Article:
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Car Makers Boost Safety Features

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Cadillac XTS (US preproduction)Auto safety features are being highlighted at this year’s L.A. Auto Show in order to prevent car accidents, according to a recent report by Rosanna Xia of the Los Angeles Times. For example, she writes, the new Ford “Explorer features inflatable seat belts — a first in the industry — designed to lessen chest and neck injuries.”

Xia quotes Cadillac spokesman David Caldwell, describing Cadillac’s new XTS’s virtual bumper feature:

‘For example, in a dark, low-speed place — like a parking garage with columns and pillars,’ Caldwell said. ‘If you’re about to hit something, behind you or in front of you, the virtual bumper will alert the driver and apply full braking up to 25 mph.’

The XTS also offers a collision mitigation braking system that, simply put, understands and interprets the pressure the driver applies to the brake. So if the system feels a panicked stomp, the electronic brakes will intervene and help avoid nearby objects detected by sensors placed 360-degrees around the car.

These sensors and cameras can also detect if cyclists or pedestrians are approaching from the side. The system alerts the driver of this side traffic by vibrating the seat cushion on the corresponding side.

The XTS also added an airbag between the driver and the passenger seat, for a total of 10 airbags. The new Scion iQ, the world’s smallest four-seat car, has the most airbags in the industry, totally 11, with the addition of a rear-window airbag, an industry first.

Volvo, Xia reports, is working on a concept called Platooning, in which your car will drive “to the tune of the car ahead,” according to Volvo spokesman James Hope. “This increases efficiency and safety — cars can drive closer together safely,” he said.

Xia notes that Cadillac already offers a speed-range adaptive cruise control, in which a driver can set a following distance from the car in front of him or her, a bonus in stop-and-go traffic and on crowded highways.

And an article by Dustin Walsh for Crain’s Detroit Business says that the next generation of cars will be the safest, most technologically savvy, and fuel-efficient cars on the road.

The National Highway Traffic Safety Administration (NHTSA) is in talks about advanced safety systems to keep vehicles from impending accidents and drivers free from injuries, Walsh reports. He goes on to say:

The upgrades are at a moderate cost. Sean McAlinden, chief economist for Ann Arbor-based Center for Automotive Research, predicts new technologies will add $6,800 to the price of a car in coming years. John DeCicco, senior lecturer in the School of Natural Resources and Environment at the University of Michigan, estimates the regulations will add an additional $3,100 to the vehicle.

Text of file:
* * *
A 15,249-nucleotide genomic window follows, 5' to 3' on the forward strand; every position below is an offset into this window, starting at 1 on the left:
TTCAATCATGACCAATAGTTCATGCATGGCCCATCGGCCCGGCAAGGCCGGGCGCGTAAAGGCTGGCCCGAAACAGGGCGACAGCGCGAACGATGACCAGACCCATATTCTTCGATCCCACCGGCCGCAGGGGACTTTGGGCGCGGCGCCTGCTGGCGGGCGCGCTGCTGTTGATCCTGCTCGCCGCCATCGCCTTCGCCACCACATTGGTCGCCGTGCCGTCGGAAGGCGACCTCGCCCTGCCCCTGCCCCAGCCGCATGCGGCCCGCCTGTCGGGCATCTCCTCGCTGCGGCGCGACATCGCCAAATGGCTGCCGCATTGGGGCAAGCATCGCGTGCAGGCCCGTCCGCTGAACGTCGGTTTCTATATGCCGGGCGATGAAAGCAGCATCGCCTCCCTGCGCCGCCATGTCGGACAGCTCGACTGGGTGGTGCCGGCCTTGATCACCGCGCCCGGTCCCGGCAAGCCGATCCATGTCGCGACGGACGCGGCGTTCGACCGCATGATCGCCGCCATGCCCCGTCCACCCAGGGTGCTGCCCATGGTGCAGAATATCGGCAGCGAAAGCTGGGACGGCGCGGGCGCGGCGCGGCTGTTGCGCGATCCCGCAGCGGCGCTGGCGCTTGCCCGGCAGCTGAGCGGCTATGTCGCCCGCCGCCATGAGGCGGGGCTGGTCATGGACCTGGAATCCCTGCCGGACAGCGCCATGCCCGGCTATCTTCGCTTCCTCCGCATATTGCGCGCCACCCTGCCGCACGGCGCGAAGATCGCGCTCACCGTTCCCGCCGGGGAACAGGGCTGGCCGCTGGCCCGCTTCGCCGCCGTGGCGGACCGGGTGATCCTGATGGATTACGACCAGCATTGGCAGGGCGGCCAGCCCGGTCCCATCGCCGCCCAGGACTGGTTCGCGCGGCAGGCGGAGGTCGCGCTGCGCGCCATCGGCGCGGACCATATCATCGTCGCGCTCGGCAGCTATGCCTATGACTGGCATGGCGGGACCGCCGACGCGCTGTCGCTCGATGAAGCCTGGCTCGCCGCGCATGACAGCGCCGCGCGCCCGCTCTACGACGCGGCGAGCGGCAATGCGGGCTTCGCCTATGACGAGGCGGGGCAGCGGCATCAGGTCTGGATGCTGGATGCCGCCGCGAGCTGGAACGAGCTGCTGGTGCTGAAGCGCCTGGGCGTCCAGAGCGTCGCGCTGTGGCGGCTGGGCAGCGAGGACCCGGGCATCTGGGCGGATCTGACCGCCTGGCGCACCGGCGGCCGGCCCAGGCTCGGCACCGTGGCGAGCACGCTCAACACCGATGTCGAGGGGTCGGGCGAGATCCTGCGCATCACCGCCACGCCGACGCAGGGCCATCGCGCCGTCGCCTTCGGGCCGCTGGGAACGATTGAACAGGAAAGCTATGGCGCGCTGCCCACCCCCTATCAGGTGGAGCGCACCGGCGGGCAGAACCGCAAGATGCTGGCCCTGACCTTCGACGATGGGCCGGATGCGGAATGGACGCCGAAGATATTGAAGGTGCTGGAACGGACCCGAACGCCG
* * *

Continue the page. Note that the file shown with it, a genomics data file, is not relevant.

Walsh writes that the following technologies are planned to come to market by 2012, but he says it is not a comprehensive list by auto technology or by company, but rather a cross-section:

Interior lighting will feature LED bulbs (which are much longer-lasting and energy-efficient) instead of incandescent ones, and cars will have only LED lighting by 2018, according to a prediction by Ralf Meyer-Wendt, manager of lighting research and development at Federal-Mogul Corp. And the ambient lighting will turn red or orange when a driver starts to drive faster or more aggressively, to keep the driver more alert. Lights might turn to a soothing blue when a driver is stuck in traffic.

Cars will contain more steel, as opposed to aluminum, because steel is stronger. Stricter safety regulations in the last decade forced automakers to return to steel, according to the Steel Market Development Institute.

“Steels need to be most effective at a low weight,” said Ron Krupitzer, vice president of the automotive market for the American Iron and Steel Institute. And, beyond 2016, steelmakers will reduce steel’s mass by another 10%.

NHTSA is urging automakers to create new systems to prevent car accidents caused by distracted driving, in light of the increase in interactive technologies in the dashboard’s center. Companies such as TRW Automotive, Inc., have developed lane-assist systems to keep vehicles from veering out of lane. Emergency braking and audible warning systems to prevent crashes will be prevalent on cars by 2016.

Denso International America, Inc.’s crash avoidance system, in development, keeps constant tabs on all nearby cars and alerts the driver of any potential hazards, such as cars entering an intersection. Denso is also testing its vehicle-to-infrastructure system that lets a driver know when a traffic light is about to change. It also suggests a speed the driver should drive at in order to get as many green lights as possible.

Image by skinnylawyer (Rachel So), used under its Creative Commons license.


One Response to “Car Makers Boost Safety Features”


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Sally from Denver, Colorado

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